Finally U.S. axe falls on former corrupt Afghan officials 

Finally U.S. axe falls on former corrupt Afghan officials 

Jalil Afridi

Washington DC: After years of asking questions by The Frontier Post about the corruption by Afghan officials during former Afghan President Ashraf Ghani, the U.S. State Department Spokesperson, Matthew Miller finally acknowledged that former Afghan official Mir Rehman Rehmani and his son Ajmal Rehmani have been sanctioned by the U.S. treasury department. 

Mr Mir Rehman Rehmani was Speaker of the Afghan House of the People and a well known businessman. There are 44 other entities which have also been sanctioned due to their association with Mr Rehmani. 

Miss Nazira Karimi, a senior Afghan journalist while asking the question especially mentioned this scribe for raising this issue for several years. 

It has been widely reported by several others news media outlets as well that Afghan officials were involved in transnational crimes, looting the American government. 

The sad part of the whole story is that the Afghan officials were taking money from the U.S. to help out other poor Afghans, but instead that money was landing in countries like UAE, UK, US, Canada, Turkey and the off shore companies in Bahamas. 

For years, The Frontier Post was raising this issue at U.S. State Department and with former Afghan Ambassador to the U.S., Hamdullah Mohib that the aid mentioned by the U.S. is not reaching the hands of the poor. It is pertinent to mention that top U.S. media outlets have now reported that Hamdullah Mohib himself owns several properties in the U.S. and around the world. Mohib was among those individuals who flew out of Afghanistan in helicopter with former President Ashraf Ghani as his National Security Advisor and his cash boy.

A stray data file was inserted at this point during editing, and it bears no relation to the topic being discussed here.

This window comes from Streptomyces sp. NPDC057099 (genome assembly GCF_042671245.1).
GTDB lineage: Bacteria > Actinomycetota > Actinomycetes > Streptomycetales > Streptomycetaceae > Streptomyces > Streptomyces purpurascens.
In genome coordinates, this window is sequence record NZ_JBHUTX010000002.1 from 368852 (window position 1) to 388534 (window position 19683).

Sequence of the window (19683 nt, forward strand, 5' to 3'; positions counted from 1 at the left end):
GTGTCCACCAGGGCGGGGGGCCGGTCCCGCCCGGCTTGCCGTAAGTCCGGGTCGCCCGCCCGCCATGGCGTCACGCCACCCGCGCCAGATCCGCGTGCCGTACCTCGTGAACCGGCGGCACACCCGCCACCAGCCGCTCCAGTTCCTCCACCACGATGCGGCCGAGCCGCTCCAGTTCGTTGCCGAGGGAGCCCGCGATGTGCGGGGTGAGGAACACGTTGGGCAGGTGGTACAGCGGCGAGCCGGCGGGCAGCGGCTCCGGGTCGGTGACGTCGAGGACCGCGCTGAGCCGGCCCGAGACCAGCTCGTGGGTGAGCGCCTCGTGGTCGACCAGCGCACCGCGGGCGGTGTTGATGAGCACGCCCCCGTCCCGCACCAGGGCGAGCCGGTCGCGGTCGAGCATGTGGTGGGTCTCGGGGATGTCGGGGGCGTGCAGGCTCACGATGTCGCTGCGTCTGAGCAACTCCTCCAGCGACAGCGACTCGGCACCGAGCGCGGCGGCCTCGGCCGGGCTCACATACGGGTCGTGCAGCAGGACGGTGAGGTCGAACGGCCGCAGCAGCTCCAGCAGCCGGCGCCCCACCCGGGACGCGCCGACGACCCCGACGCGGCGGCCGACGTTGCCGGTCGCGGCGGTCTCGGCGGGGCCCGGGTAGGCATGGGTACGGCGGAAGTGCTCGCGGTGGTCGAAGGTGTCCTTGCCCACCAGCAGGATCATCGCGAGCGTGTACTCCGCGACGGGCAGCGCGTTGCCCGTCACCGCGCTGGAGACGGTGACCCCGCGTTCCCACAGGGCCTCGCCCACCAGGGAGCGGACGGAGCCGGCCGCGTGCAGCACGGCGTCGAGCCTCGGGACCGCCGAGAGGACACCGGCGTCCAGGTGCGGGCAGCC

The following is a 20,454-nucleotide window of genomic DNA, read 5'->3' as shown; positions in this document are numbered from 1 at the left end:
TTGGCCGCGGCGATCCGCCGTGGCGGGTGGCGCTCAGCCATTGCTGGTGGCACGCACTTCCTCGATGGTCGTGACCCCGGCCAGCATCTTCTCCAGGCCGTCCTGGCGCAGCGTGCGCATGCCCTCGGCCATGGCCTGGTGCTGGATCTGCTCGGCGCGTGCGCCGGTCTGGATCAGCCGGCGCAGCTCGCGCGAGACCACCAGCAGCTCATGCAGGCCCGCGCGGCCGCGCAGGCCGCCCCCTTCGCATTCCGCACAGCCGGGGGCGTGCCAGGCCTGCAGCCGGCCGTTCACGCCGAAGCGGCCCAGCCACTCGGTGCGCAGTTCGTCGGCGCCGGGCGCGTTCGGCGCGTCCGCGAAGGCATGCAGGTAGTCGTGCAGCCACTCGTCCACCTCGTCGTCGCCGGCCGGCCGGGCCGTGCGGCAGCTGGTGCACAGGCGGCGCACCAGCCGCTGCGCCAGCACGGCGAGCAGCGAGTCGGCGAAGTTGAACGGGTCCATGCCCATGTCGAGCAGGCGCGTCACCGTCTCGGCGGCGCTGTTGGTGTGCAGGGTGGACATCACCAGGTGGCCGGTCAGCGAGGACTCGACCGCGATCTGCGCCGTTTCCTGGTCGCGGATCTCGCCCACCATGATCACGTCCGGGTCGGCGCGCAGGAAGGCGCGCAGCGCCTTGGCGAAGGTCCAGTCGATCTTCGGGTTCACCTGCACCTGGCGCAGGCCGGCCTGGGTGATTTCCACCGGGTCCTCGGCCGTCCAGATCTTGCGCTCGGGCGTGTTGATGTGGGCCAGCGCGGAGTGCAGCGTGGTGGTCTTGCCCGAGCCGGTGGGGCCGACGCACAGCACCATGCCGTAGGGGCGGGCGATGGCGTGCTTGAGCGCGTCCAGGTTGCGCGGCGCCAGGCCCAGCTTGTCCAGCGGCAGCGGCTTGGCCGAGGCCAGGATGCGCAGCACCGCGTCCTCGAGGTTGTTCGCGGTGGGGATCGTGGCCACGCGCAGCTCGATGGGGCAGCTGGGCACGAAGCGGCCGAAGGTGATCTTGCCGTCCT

It is also important to bring on record that there were several projects even in Kabul where several millions of U.S. tax payers were allocated for a project, but sadly the project did not even exist in first place. 

Another reality related to this story is that  it is not only Afghan nationals who were involved in this saga of corruption, but Afghan Americans and American contractors and big U.S. defence companies were also minting from that ocean of dollars which was flowing in Afghanistan for twenty years. 

An employee of one of one of the top US defence company in Arlington told this scribe on the condition of anonymity that “at that time we would give contract not to the lowest bidding company but to the highest bidding company.”